2. I love these photos! You certainly have an eye for the interesting…I wanted to drop by and thank you for your recommendation on Triberr, and also the main reason I hopped over this AM was your absolutely fantastic space suit avatar photo…I can’t tel you how much I love that. Cheers and happy travels!!


    1. Thanks Lynette 🙂 yes, the space suit hat….we actually bought it at The Hall of Science Museum in New York last January. It’s had a few outings but sadly is now somewhat faded as Irishman insisted on using it for a short film that we made in Bali. The combination of sea salt and sun did it no favours. Great to hear from you and hope that this week is going a lot better for you X


  3. So far, thus very good. I can not imagine how people find Jousha Tree beautiful. But I loved your acount of the place. And if you and the Irishman love the place then I’ll love it vicariously through your words. I can just imagine how dang cold the place was. So you and Intricate Knot and her man met at Joushas tree? At least that is what I gathered from your post. Your photos are great. Heck some of them might rival NatGeo. I am looking forward to the next installment of Jousha Tree.


    1. You do make me laugh Yvonne! no seriously, no kidding your comments always make me laugh and smile and that’s wonderful. Nat Geo …crikey, that’ll be the day but very kind of you to say so! Yes, we had a great time with Mr and Mrs Intricate Knot – it’s great to meet fellow bloggers and IK is simply wonderful, if we lived closer to each other `I’m sure that we’d be meeting up a lot! Not sure if I am going to write another post about JT, unless of course I do end up writing a murder story or something in that vein…hmmm there’s a thought 🙂
      Oh, one last thing…do you have a twitter account? I’ve been sharing your posts of twitter but don’t know if you are actually subscribed to it or not? or Facebook?


      1. Lottie thanks for the reply. It is so nice that you have become frends with Ms Knotty (my shorten version of her name) 🙂

        I don’t have any of the accounts that you mentioned but – do you think that I should be twittering and facing the public through those outlets? Would it give me my exposure of the right kind to draw more traffic to my blog? 🙂

        Share all that you want about me- I have no secrets other than I suppose it would be nice to have more viewers. The most views that I’ve had I think were 88 or 83 a few days ago. I never am sure just what drives people to my site. I have looked at the search words and people must think my site is a walking info book.

        Lottie delete the last paragraph about my daughter. XXX


  4. I absodamnlutely LOVE this post, Sister. Although there’s no blood and gore, no way this could be let down!

    You have some seriously great lines here: “I was on my very own wild-west movie set and like all cowgirls it was time to get the fire going and make the coffee.” Haha! I can see your excitement and it’s fabulous.

    I think you captured exactly what it is about the desert that people love: “…one cannot but wonder at the splendour of our earth and its fellow planets, the power of nature, in short, the enormity and magnificence of the universe that we inhabit. Standing there, quite literally star-struck, marveling at Gaia’s omnificence, no light pollution nor noise from anywhere save the wind rustling through the desert shrub and the call of a lone coyote we both felt very humble.”

    My fav is how you call the JT landscape “Dr Seussian.” Perfect. And my fav photo (though I love them all) is “I married a unicorn.” Awe. Some.

    We loved our time in JT and most definitely meeting you and Pete was THE highlight for us, too. xoxo


    1. Well dear Sister, looks like we think and feel exactly the same way about JT. The Dr Seussian bit is in response to quite a lot of stuff that I read up about JT. It seems that his name figures a lot there and it certainly struck a chord with me – those trees are very odd, straight out of the Lorax. I loved them and I can’t wait to go back as you know. I need to hatch a cunning plan to make it happen. Maybe we should make it an annual event? The Hammer Man convention? xoxo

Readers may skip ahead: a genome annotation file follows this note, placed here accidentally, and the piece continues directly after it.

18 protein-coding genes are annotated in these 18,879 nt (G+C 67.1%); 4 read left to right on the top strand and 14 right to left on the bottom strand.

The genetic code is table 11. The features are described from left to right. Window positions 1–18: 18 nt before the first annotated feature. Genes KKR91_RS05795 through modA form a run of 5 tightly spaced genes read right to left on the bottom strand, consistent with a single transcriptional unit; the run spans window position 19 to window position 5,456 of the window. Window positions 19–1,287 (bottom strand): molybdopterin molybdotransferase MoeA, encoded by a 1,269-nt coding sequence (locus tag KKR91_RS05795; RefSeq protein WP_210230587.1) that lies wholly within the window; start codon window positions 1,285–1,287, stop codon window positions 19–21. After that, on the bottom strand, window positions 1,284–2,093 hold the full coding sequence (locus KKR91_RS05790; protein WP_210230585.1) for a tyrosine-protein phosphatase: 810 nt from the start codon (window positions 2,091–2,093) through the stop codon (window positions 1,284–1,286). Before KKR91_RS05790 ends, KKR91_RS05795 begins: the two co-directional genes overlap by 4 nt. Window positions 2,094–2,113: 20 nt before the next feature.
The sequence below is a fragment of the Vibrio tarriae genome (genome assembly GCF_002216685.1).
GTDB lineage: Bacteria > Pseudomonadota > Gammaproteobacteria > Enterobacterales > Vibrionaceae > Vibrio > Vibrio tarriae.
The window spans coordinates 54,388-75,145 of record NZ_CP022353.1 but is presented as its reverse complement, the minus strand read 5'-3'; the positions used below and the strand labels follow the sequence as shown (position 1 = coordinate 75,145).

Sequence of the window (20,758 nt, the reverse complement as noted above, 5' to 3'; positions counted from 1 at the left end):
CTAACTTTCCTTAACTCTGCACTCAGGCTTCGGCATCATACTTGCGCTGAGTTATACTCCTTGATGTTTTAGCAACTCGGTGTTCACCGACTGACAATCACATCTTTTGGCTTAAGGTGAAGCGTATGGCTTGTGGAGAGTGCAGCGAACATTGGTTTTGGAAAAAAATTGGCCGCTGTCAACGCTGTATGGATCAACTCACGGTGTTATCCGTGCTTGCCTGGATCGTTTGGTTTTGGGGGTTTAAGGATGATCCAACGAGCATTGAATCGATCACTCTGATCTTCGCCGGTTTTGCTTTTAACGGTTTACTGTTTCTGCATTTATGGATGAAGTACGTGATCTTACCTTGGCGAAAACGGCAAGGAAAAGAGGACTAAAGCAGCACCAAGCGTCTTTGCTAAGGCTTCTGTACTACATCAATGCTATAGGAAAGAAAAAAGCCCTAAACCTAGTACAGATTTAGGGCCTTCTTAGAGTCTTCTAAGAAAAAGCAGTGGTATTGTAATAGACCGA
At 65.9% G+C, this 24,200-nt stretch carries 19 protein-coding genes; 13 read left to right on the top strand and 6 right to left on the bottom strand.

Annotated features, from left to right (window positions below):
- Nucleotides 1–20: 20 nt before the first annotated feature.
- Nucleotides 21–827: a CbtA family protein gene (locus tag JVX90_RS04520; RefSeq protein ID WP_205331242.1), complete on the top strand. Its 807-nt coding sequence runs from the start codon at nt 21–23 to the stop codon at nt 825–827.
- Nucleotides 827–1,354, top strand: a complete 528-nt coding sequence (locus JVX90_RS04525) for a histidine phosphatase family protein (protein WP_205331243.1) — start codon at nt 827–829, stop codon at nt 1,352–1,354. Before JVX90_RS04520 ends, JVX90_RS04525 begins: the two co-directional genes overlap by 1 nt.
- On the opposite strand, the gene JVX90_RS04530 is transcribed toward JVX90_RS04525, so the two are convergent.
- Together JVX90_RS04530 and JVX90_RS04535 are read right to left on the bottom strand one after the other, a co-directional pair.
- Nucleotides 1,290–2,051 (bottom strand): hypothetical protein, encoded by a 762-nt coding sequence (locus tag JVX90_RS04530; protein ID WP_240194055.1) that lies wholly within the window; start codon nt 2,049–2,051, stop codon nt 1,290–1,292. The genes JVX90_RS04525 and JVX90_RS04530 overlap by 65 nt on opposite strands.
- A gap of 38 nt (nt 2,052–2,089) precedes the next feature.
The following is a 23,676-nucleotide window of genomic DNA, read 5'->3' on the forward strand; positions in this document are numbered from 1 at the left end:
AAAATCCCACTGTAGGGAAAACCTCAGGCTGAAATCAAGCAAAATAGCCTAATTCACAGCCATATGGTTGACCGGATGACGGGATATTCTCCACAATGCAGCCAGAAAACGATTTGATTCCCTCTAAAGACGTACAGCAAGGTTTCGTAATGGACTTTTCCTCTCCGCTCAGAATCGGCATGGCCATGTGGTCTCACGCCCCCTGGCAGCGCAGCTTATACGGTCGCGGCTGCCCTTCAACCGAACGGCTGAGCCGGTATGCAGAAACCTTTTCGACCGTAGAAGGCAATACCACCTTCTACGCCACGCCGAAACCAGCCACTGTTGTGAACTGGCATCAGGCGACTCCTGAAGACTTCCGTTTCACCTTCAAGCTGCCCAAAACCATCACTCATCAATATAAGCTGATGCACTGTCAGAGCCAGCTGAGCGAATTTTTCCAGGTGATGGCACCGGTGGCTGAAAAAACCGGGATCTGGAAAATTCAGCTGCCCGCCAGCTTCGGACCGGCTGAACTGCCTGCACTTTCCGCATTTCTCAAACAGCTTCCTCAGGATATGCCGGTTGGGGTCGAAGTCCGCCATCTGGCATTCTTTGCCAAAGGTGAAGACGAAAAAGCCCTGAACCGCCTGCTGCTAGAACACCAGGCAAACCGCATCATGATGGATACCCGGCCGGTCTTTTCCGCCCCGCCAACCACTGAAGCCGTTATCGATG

1. Sounds like a very good plan. There’s a huge Wicker Man party that goes on in the Nevada desert. Why not a Hammer Man convention in JT? I wouldn’t mind carrying a hammer or two. People will give us a wide berth and that could be a very good thing. xoxo


  5. Wonderfully written Lottie, especially this bit resonates with me: “Standing there, quite literally star-struck, marveling at Gaia’s omnificence, no light pollution nor noise from anywhere save the wind rustling through the desert shrub and the call of a lone coyote we both felt very humble. With what lay above and all around us, in that moment we felt as tiny as the grains of sand beneath our feet.” I find your photography stunning – a very personal style. In awe. Andrew


    1. Oh Andrew, you make me blush!! thank you. YOU are the amazing photographer and anyone that reads this should definitely go and check out your blog – those bird pictures today are extraordinary. Have a great weekend and I can’t wait to hear about more of your trip.


  6. Lovely post Lottie. I haven’t been to JT and never even thought about really…til now. I grew up in the desert and I can vividly remember the blanket of stars in the night sky, looking so close that I could almost reach up and touch them. I miss that, and I, too think the desert is unbelievably beautiful!


    1. Beduwen, I am so jealous of you growing up in the desert, you lucky girl. I can’t think of anywhere more wonderful to be. I’m so glad you understand what I wrote about the stars, it’s almost impossible to describe really if you haven’t seen it with your own eyes. I think the desert is unbelievably beautiful too and if, and when, you have a chance, do go and check out Joshua Tree, you won’t be disappointed!


  7. That’s it, I’m going to have to try and go now. It’s one of those places that speaks to me – originating I think from the U2 album cover a bazillion years ago and stirred up by your excellent photos. We’re planning a West Coast US thing for a year or two’s time.


  8. Lottie,

    DON’ DO IT!!! You can’t ban the Irishman! The comment and banter between you two made a perfect post even more PERFECT!!!! I couldn’t help but read every little word between you two…. (he was kind enough to leave some letters to the imagination in his comment….even if they were on some 4 letter words)!

    I have to ask though Lottie….Did you at least sleep with one eye open? After all there was some crazy, “desert boys” to think of!!!



    1. I’ve got to confess that it did occur to me just as I was dropping off to sleep that if hammer man and his gang did come round we would be in a spot of trouble – I decided to try not to think about it, the thought was just too grizzly to even bear worth thinking about. Mercifully the howling wind and the coyotes lullaby in the distance soon had me asleep in what was the comfiest bed that I have ever slept in. Your right to mention it though because there sure are some crazy ‘desert boys’ out there!